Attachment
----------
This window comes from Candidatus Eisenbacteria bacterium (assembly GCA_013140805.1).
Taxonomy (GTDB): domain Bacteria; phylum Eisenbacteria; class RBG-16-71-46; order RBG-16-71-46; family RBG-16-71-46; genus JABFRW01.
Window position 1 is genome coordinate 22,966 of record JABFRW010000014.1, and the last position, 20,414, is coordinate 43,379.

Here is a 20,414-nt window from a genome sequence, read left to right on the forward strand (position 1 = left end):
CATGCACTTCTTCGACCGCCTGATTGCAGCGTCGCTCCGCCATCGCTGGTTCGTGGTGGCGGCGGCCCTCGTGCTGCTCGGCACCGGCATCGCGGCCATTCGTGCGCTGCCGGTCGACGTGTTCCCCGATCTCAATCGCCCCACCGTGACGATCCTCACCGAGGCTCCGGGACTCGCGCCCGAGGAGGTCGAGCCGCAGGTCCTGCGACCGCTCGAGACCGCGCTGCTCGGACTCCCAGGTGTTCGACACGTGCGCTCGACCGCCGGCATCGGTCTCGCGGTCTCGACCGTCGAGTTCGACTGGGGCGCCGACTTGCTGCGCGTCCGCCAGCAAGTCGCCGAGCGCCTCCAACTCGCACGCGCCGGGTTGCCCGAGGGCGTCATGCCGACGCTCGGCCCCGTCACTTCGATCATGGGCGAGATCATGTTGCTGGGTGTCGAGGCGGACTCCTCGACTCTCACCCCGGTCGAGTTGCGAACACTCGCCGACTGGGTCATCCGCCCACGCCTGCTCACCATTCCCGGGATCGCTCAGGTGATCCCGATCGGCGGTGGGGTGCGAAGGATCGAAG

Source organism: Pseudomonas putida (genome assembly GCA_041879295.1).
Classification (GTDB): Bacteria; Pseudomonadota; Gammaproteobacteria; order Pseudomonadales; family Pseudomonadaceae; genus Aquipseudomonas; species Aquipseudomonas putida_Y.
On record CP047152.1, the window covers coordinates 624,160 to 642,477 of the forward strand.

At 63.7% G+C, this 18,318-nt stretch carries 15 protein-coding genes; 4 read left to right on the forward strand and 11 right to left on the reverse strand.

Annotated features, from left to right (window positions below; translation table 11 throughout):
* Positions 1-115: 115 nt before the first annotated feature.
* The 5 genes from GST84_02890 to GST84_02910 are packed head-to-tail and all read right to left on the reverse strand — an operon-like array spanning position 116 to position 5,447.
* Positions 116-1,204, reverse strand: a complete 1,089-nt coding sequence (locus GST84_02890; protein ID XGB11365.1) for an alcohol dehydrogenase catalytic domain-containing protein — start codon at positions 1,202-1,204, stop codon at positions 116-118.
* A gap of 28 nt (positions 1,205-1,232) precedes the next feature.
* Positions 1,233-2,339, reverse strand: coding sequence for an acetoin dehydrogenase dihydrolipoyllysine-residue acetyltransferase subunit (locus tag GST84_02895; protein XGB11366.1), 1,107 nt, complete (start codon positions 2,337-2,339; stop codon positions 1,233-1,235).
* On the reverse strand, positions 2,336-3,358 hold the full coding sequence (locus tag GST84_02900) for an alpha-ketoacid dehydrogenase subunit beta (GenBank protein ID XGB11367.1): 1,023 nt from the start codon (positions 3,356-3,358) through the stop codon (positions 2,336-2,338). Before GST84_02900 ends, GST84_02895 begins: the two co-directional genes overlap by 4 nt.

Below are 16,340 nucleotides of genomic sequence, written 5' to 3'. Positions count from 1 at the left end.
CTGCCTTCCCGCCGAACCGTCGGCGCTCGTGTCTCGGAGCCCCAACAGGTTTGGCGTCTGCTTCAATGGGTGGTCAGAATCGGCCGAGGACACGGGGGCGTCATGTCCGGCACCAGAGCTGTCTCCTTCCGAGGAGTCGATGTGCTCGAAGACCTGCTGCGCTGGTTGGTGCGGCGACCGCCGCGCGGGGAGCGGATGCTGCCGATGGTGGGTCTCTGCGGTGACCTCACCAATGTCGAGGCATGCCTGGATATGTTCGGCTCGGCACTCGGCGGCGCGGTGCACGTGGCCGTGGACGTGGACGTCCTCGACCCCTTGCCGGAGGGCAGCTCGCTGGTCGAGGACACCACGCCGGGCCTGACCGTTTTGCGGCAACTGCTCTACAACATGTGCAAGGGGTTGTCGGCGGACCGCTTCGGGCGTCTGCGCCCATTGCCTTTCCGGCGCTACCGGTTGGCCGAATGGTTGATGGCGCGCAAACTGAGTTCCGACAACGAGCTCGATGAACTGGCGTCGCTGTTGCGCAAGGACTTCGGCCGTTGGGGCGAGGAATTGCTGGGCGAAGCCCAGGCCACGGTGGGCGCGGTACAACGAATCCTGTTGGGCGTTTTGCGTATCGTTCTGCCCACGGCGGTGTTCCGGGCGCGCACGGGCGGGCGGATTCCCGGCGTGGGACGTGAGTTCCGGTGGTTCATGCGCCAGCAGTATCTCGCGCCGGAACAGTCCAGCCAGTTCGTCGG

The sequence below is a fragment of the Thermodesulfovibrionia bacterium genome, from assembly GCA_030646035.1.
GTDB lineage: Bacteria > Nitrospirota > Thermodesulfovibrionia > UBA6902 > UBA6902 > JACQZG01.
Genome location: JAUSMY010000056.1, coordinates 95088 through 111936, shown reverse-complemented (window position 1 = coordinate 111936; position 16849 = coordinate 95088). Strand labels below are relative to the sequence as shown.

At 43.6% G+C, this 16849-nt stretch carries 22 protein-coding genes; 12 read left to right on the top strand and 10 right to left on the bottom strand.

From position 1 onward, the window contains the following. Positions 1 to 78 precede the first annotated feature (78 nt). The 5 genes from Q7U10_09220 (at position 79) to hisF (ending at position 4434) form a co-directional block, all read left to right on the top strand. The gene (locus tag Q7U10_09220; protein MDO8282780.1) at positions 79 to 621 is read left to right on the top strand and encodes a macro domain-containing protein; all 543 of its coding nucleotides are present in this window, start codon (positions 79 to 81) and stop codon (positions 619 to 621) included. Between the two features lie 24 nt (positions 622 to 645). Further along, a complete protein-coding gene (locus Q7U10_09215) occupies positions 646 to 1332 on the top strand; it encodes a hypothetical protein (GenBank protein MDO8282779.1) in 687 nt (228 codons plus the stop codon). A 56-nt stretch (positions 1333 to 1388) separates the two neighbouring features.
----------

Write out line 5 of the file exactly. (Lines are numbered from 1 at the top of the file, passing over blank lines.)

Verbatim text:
CATGCACTTCTTCGACCGCCTGATTGCAGCGTCGCTCCGCCATCGCTGGTTCGTGGTGGCGGCGGCCCTCGTGCTGCTCGGCACCGGCATCGCGGCCATTCGTGCGCTGCCGGTCGACGTGTTCCCCGATCTCAATCGCCCCACCGTGACGATCCTCACCGAGGCTCCGGGACTCGCGCCCGAGGAGGTCGAGCCGCAGGTCCTGCGACCGCTCGAGACCGCGCTGCTCGGACTCCCAGGTGTTCGACACGTGCGCTCGACCGCCGGCATCGGTCTCGCGGTCTCGACCGTCGAGTTCGACTGGGGCGCCGACTTGCTGCGCGTCCGCCAGCAAGTCGCCGAGCGCCTCCAACTCGCACGCGCCGGGTTGCCCGAGGGCGTCATGCCGACGCTCGGCCCCGTCACTTCGATCATGGGCGAGATCATGTTGCTGGGTGTCGAGGCGGACTCCTCGACTCTCACCCCGGTCGAGTTGCGAACACTCGCCGACTGGGTCATCCGCCCACGCCTGCTCACCATTCCCGGGATCGCTCAGGTGATCCCGATCGGCGGTGGGGTGCGAAGGATCGAAG